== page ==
Lila Chocolate Labrador Retriever Pup…
Meet Lila, European Import Labrador Retriever, dark chocolate, 9 weeks old. UTD on all shots and worming. Sweet wonderful temperament. Great with …
As society as a whole becomes more concerned with the welfare and health of their pets, more and more research is done to provide treatment for conditions that previously either weren't treated or were considered to be untreatable. A good example of this is the standardization of vaccinations within different countries that have helped to eliminate diseases such as rabies, parvovirus and other previously deadly health concerns.
In more recent times increased understanding in genetics has greatly assisted vets and researchers in being able to identify the genetic markers that signal a potential problem in breeding a dog within a specific breeding line. Conditions such as hip dysplasia can now be genetically tested prior to breeding, even if the dog doesn't have any physical symptoms of the condition. This is essential to eliminating the condition as often hip dysplasia doesn't become an issue and get diagnosed until the dog is over five years old. Within breeding kennels that same dog may have produced several litters that all carry the genetic predisposition before the diagnosis is made if genetic testing is not completed.
Other conditions that are hereditary can also now be genetically tested before the dog is used in a breeding program. This genetic testing is voluntary for breeders at this time but more and more breed clubs and associations are moving towards standardized test requirements. One of the more problematic eye conditions in most breeds can now be tested for prior to breeding. PRA or progressive retinal atrophy is a gradual blindness that occurs typically as the dog gets older than five years. In some dogs it may not show up until much later while others can develop the condition as young as two years of age. By testing genetically all the confirmed carriers of the condition can be eliminated from breeding programs.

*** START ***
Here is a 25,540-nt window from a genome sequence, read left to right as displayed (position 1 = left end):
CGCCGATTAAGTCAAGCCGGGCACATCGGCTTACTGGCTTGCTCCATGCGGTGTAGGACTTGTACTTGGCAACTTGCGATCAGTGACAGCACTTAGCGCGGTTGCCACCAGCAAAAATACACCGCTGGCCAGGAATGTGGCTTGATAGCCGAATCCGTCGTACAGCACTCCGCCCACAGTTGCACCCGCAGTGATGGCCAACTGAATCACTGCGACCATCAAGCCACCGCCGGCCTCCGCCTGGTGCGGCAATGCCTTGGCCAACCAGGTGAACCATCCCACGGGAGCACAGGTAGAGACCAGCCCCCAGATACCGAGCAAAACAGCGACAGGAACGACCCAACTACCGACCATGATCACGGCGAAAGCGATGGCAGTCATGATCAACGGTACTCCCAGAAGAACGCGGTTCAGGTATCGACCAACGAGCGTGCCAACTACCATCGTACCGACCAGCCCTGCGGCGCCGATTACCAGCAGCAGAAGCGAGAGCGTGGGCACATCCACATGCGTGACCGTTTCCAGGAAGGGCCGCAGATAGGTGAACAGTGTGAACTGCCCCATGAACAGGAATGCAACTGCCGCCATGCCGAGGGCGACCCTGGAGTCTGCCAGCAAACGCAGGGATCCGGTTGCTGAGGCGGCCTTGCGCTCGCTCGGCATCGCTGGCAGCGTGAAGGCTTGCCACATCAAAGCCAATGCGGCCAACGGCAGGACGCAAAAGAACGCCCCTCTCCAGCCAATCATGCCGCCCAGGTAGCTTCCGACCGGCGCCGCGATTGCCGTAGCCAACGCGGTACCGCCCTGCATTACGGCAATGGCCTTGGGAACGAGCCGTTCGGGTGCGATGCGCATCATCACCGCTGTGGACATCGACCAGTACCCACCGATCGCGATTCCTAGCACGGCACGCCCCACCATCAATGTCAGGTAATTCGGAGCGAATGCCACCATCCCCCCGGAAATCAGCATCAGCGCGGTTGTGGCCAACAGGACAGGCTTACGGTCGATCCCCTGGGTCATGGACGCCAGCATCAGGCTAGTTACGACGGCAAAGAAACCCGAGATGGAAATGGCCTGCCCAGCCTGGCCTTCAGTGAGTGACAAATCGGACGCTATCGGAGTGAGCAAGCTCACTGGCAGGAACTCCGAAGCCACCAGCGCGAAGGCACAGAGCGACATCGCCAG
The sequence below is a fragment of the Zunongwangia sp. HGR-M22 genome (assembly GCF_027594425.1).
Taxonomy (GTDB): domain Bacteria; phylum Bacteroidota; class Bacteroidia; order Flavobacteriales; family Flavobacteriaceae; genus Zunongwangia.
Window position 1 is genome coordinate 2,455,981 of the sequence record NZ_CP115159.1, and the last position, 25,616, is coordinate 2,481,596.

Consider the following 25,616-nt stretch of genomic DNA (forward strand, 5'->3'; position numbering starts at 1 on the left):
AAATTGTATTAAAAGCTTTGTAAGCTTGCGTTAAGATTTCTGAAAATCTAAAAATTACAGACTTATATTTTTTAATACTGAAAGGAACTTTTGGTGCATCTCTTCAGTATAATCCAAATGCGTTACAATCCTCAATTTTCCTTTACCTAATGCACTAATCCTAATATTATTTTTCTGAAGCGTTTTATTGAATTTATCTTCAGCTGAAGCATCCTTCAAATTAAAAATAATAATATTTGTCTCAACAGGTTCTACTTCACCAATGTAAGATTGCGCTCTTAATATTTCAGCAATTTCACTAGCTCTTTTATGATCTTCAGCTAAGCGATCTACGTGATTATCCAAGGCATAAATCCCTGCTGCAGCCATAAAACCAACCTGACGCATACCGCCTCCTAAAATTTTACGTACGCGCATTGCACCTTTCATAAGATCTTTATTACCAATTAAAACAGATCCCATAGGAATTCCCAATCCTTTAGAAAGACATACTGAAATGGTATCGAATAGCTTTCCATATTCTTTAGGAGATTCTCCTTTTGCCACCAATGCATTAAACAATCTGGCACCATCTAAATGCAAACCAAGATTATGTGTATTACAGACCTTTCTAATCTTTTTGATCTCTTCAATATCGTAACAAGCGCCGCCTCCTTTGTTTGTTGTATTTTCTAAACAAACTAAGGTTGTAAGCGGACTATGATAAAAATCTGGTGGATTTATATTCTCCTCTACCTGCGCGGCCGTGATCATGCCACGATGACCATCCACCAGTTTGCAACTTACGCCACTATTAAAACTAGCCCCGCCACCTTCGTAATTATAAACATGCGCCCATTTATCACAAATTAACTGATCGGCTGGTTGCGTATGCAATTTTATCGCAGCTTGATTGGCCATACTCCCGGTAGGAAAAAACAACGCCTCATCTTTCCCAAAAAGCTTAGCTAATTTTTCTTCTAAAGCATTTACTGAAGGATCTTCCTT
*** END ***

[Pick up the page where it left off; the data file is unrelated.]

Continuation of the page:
Besides genetics there are other advances in dog health and wellness issues. Perhaps one of the most traditional types of medicinal treatments, holistic or natural treatments, are become much more in demand and commonplace for typical canine conditions. Bach flowers, herbal lotions and creams and organic and natural foods have all become more popular in treating everything for low level anxieties to skin allergies and digestive disorders. In the United States the American Holistic Veterinary Medicinal Association assists pet owners in connecting with a holistic vet within their community or geographic area.
Treatments for chronic conditions including heart conditions, cancers, neurological and even metabolic conditions continue to advance and become more focused on long term treatment and management. This is important for dogs that have conditions such as heart murmurs, diabetes, allergies, respiratory problems or even chronic digestive problems. Through development of a broader spectrum of treatment options vets and the dog's owners can work together to design a treatment program that is effective for the individual dog. These programs are more focused on long term management and maintaining the quality of life for the dog rather than just short term treatments as have been seen in the past. In addition movement away from only using drug therapies and standard surgical procedures have included other types of diagnostic and treatment options that were previously only used on humans.